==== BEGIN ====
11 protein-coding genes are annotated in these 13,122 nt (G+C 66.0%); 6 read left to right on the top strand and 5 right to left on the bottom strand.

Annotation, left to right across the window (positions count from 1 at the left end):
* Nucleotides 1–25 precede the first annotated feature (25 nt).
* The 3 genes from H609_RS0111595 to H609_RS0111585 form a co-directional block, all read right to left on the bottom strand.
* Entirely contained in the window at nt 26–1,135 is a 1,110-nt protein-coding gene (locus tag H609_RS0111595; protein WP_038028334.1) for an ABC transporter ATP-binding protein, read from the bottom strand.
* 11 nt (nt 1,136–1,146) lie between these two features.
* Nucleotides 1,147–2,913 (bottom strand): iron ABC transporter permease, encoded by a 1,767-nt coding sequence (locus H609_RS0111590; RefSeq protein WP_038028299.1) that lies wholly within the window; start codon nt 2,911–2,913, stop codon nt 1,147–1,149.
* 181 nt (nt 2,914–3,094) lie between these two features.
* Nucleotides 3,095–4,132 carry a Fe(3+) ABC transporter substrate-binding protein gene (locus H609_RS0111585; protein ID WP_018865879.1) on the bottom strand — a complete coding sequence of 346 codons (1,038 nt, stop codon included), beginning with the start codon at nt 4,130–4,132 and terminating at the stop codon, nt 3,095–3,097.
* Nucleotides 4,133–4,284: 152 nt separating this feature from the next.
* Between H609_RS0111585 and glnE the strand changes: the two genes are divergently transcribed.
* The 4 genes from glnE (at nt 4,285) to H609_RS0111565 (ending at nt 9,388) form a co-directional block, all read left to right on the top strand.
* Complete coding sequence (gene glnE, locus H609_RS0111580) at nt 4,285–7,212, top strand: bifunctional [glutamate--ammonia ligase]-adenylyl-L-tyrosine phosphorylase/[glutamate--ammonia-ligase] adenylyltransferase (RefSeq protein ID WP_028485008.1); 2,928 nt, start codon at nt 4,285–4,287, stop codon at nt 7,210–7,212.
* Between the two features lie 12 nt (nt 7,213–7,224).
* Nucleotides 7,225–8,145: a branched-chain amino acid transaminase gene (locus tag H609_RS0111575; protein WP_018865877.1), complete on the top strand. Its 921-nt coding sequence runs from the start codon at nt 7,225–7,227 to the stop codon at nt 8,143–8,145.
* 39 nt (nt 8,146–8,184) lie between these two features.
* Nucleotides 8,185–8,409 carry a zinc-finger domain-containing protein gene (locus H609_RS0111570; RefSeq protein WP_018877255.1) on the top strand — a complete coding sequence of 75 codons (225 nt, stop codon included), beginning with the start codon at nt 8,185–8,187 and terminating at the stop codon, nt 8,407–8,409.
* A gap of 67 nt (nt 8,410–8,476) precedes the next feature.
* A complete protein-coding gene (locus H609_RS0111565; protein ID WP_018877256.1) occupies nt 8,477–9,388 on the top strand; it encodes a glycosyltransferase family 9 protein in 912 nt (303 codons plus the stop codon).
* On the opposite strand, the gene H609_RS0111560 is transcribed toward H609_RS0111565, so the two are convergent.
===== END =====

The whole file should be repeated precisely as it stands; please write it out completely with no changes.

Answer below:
11 protein-coding genes are annotated in these 13,122 nt (G+C 66.0%); 6 read left to right on the top strand and 5 right to left on the bottom strand.

Annotation, left to right across the window (positions count from 1 at the left end):
* Nucleotides 1–25 precede the first annotated feature (25 nt).
* The 3 genes from H609_RS0111595 to H609_RS0111585 form a co-directional block, all read right to left on the bottom strand.
* Entirely contained in the window at nt 26–1,135 is a 1,110-nt protein-coding gene (locus tag H609_RS0111595; protein WP_038028334.1) for an ABC transporter ATP-binding protein, read from the bottom strand.
* 11 nt (nt 1,136–1,146) lie between these two features.
* Nucleotides 1,147–2,913 (bottom strand): iron ABC transporter permease, encoded by a 1,767-nt coding sequence (locus H609_RS0111590; RefSeq protein WP_038028299.1) that lies wholly within the window; start codon nt 2,911–2,913, stop codon nt 1,147–1,149.
* 181 nt (nt 2,914–3,094) lie between these two features.
* Nucleotides 3,095–4,132 carry a Fe(3+) ABC transporter substrate-binding protein gene (locus H609_RS0111585; protein ID WP_018865879.1) on the bottom strand — a complete coding sequence of 346 codons (1,038 nt, stop codon included), beginning with the start codon at nt 4,130–4,132 and terminating at the stop codon, nt 3,095–3,097.
* Nucleotides 4,133–4,284: 152 nt separating this feature from the next.
* Between H609_RS0111585 and glnE the strand changes: the two genes are divergently transcribed.
* The 4 genes from glnE (at nt 4,285) to H609_RS0111565 (ending at nt 9,388) form a co-directional block, all read left to right on the top strand.
* Complete coding sequence (gene glnE, locus H609_RS0111580) at nt 4,285–7,212, top strand: bifunctional [glutamate--ammonia ligase]-adenylyl-L-tyrosine phosphorylase/[glutamate--ammonia-ligase] adenylyltransferase (RefSeq protein ID WP_028485008.1); 2,928 nt, start codon at nt 4,285–4,287, stop codon at nt 7,210–7,212.
* Between the two features lie 12 nt (nt 7,213–7,224).
* Nucleotides 7,225–8,145: a branched-chain amino acid transaminase gene (locus tag H609_RS0111575; protein WP_018865877.1), complete on the top strand. Its 921-nt coding sequence runs from the start codon at nt 7,225–7,227 to the stop codon at nt 8,143–8,145.
* 39 nt (nt 8,146–8,184) lie between these two features.
* Nucleotides 8,185–8,409 carry a zinc-finger domain-containing protein gene (locus H609_RS0111570; RefSeq protein WP_018877255.1) on the top strand — a complete coding sequence of 75 codons (225 nt, stop codon included), beginning with the start codon at nt 8,185–8,187 and terminating at the stop codon, nt 8,407–8,409.
* A gap of 67 nt (nt 8,410–8,476) precedes the next feature.
* A complete protein-coding gene (locus H609_RS0111565; protein ID WP_018877256.1) occupies nt 8,477–9,388 on the top strand; it encodes a glycosyltransferase family 9 protein in 912 nt (303 codons plus the stop codon).
* On the opposite strand, the gene H609_RS0111560 is transcribed toward H609_RS0111565, so the two are convergent.